Measure 7 on the ballot next week would repeal North Dakota’s pharmacy protection law which prohibits ownership of pharmacies by non-pharmacists.
Not surprisingly, the people who already own pharmacies in North Dakota love the law. And why wouldn’t they? It severely limits competition. Maybe I should lobby for a bill to prohibit the access of websites owned by non-North Dakotans from inside the state. That would sure be good for SAB and my bottom line.
Of course, I’d never do that, because I believe in a free market.
But the debate over Measure 7 has been portrayed, by opponents of the measure, as small-town, independent pharmacists versus “bix box” retailers like Walmart which want to move into the pharmacy business in the state. And that’s at least somewhat true. It’s no secret that Walmart wants access to North Dakota’s market and has spent millions on the campaign for Measure 7.
Yet there’s another way of looking at this. What about pharmacists who might want to start a new venture but lack the capital? What about current pharmacy owners who want to retire, but can’t find another pharmacist with the financials to buy the business?
This aspect of the Measure 7 debate has often been overlooked.
I thought about it recently when talking to a SAB reader who is a pharmacist in a community in the state (who wishes to remain unnamed given how vicious anti-Measure 7 activists have been in attacking supporters). He told me that he is thinking of retirement and would like to sell his business so that a) he can get some cash for retirement and b) the business can go on serving the community it is in.
The problem is that this pharmacist can’t find another pharmacist who has the capital to buy the business.
Now, in any other type of business, that wouldn’t necessary be a problem. We don’t require that an auto-repair shop be owned by a mechanic. We don’t require restaurants to be owned by chefs. In other types of business, someone who has the capital can take an ownership stake in the business and then partner with or hire professionals to run the day-to-day operations.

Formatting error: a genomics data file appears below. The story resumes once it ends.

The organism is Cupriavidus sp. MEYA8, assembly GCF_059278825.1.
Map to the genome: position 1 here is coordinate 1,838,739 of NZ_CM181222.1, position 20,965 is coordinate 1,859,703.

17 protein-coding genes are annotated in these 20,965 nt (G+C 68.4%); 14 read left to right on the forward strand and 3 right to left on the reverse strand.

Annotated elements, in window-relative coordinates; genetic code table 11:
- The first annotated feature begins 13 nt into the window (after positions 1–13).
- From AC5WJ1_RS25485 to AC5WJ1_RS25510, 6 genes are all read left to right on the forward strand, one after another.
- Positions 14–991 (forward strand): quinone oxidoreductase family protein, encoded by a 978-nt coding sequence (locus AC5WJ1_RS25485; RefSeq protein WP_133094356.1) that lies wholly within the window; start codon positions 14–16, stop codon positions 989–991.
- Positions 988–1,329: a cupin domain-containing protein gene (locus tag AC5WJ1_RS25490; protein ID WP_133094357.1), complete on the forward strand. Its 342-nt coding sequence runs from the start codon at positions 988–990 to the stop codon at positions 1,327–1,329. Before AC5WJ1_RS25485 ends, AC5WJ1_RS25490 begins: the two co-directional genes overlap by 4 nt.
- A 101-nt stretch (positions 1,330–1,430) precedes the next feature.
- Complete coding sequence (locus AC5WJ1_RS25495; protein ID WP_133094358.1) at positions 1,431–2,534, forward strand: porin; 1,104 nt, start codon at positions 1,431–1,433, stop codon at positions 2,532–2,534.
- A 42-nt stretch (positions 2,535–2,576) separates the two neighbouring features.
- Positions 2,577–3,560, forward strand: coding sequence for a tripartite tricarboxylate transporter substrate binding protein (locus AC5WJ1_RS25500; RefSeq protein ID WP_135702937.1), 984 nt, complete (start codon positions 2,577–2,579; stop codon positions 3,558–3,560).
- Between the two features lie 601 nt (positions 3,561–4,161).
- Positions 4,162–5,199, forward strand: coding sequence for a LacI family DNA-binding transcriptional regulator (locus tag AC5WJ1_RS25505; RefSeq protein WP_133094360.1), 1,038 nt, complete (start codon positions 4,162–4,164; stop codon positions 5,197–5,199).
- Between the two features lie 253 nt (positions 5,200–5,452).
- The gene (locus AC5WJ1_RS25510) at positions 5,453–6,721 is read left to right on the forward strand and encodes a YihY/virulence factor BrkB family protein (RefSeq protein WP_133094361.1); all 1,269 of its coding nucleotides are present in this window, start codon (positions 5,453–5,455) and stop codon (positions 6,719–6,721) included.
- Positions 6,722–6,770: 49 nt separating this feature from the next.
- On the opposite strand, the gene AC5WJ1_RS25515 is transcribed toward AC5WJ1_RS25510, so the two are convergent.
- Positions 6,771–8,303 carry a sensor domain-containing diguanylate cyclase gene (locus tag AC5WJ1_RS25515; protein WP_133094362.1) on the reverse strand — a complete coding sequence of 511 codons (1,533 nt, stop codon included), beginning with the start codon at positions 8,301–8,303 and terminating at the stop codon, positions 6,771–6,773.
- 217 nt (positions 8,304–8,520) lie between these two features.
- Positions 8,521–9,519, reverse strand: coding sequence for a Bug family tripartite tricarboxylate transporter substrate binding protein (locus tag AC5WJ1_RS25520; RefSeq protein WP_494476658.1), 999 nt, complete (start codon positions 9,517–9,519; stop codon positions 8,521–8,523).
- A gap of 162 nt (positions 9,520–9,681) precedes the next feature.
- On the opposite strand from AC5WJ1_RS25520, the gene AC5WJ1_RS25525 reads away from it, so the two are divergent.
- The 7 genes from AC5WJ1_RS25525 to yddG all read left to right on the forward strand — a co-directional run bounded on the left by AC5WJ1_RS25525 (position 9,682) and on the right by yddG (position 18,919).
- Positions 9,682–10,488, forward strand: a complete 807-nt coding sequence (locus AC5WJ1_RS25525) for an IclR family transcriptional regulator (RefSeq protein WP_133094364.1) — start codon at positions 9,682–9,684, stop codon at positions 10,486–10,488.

Pharmacists can’t do this. Unlike every other business in the state, a pharmacist can only sell his/her business to another pharmacist.
Now this is great if you want to stifle flourishing competition in the pharmacy marketplace , but not so good for consumers who benefit from competition.
Imagine you’re a hot-shot young pharmacist fresh out of college with some great ideas for a pharmacy business. You know the right place. You have a sound business model. But you lack the access to capital you need to open the business.
Again, if you were a mechanic or a chef, you could partner with someone who could take an ownership stake to get the financing you need. But not if you’re a pharmacist.
Because North Dakota’s laws don’t allow that. Not because it benefits North Dakota citizens or pharmacists looking to break into the market, but because it protects the rich pharmacists who are already in the market and want to protect it from competition.
That needs to change.